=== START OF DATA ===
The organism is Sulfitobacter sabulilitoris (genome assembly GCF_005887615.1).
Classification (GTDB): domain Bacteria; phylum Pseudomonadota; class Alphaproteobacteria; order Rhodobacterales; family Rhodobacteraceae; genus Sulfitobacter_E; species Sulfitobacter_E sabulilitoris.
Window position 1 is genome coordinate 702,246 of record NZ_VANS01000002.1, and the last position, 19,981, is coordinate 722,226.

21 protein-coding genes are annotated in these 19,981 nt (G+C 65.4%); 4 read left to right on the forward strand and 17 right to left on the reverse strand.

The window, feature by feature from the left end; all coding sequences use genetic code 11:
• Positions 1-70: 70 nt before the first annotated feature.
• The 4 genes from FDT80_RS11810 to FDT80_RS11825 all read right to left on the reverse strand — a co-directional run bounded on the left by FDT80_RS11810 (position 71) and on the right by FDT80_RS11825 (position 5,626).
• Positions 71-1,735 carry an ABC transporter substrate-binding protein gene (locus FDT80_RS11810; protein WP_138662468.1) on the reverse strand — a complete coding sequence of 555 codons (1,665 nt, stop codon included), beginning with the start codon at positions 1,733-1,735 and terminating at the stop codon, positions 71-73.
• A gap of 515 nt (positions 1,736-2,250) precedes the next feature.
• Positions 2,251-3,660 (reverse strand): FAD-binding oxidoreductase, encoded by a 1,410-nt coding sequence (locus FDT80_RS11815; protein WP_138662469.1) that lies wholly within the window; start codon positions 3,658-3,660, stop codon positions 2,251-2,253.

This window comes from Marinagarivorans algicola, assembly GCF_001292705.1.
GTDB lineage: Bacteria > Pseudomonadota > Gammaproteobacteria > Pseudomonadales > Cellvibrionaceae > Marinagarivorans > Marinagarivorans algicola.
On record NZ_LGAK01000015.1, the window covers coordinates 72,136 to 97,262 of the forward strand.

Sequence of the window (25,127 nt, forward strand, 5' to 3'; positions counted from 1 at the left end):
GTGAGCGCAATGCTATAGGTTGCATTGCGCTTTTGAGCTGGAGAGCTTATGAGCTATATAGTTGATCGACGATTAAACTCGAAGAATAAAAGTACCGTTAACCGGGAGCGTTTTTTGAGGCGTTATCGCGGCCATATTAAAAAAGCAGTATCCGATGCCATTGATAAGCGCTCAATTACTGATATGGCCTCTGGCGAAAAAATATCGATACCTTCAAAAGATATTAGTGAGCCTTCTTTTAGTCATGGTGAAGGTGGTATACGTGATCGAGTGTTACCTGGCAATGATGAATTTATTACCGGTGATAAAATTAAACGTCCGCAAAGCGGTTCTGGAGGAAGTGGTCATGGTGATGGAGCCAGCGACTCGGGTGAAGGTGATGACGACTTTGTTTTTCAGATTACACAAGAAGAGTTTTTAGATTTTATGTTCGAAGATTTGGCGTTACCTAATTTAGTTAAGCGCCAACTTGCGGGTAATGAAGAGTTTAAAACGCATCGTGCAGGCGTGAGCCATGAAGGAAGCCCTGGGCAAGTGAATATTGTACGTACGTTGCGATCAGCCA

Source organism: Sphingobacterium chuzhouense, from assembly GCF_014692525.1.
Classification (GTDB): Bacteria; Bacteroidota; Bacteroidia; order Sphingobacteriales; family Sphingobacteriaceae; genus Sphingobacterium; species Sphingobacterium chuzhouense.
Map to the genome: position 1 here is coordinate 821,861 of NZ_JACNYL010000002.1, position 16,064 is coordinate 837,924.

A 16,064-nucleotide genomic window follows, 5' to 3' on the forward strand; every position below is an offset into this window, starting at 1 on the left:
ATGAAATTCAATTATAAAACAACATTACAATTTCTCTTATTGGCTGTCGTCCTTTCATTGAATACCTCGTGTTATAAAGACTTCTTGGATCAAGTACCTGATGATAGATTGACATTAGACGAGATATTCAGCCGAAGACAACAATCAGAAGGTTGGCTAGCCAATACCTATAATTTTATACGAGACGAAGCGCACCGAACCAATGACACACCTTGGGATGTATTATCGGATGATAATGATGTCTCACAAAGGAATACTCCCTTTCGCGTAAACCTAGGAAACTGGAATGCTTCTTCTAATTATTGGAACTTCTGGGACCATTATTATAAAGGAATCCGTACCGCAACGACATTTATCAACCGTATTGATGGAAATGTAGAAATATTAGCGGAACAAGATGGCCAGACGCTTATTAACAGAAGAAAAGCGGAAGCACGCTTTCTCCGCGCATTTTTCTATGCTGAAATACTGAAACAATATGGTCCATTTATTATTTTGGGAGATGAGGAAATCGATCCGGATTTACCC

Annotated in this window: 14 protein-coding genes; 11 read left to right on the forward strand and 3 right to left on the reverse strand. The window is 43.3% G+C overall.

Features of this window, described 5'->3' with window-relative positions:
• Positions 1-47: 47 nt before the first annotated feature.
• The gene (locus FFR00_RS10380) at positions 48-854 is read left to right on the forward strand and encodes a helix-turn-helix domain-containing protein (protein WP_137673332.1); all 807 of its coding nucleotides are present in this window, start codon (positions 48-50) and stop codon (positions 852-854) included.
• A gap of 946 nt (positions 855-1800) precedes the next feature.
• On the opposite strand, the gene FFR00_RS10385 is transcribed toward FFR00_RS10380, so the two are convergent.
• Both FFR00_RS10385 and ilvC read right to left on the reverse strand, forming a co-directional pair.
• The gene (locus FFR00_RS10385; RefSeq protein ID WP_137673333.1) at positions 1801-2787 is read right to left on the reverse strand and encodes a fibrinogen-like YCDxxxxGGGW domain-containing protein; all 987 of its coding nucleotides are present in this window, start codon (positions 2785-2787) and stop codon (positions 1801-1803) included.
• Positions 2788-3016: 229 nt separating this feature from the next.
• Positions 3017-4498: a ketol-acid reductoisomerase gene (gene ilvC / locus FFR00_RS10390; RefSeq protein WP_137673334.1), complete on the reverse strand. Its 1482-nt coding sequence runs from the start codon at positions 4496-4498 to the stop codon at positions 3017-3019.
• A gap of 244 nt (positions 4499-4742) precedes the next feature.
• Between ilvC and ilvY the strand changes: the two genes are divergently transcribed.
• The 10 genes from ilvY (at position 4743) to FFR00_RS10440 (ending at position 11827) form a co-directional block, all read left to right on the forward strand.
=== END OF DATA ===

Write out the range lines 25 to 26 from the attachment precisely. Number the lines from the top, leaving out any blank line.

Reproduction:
• A gap of 946 nt (positions 855-1800) precedes the next feature.
• On the opposite strand, the gene FFR00_RS10385 is transcribed toward FFR00_RS10380, so the two are convergent.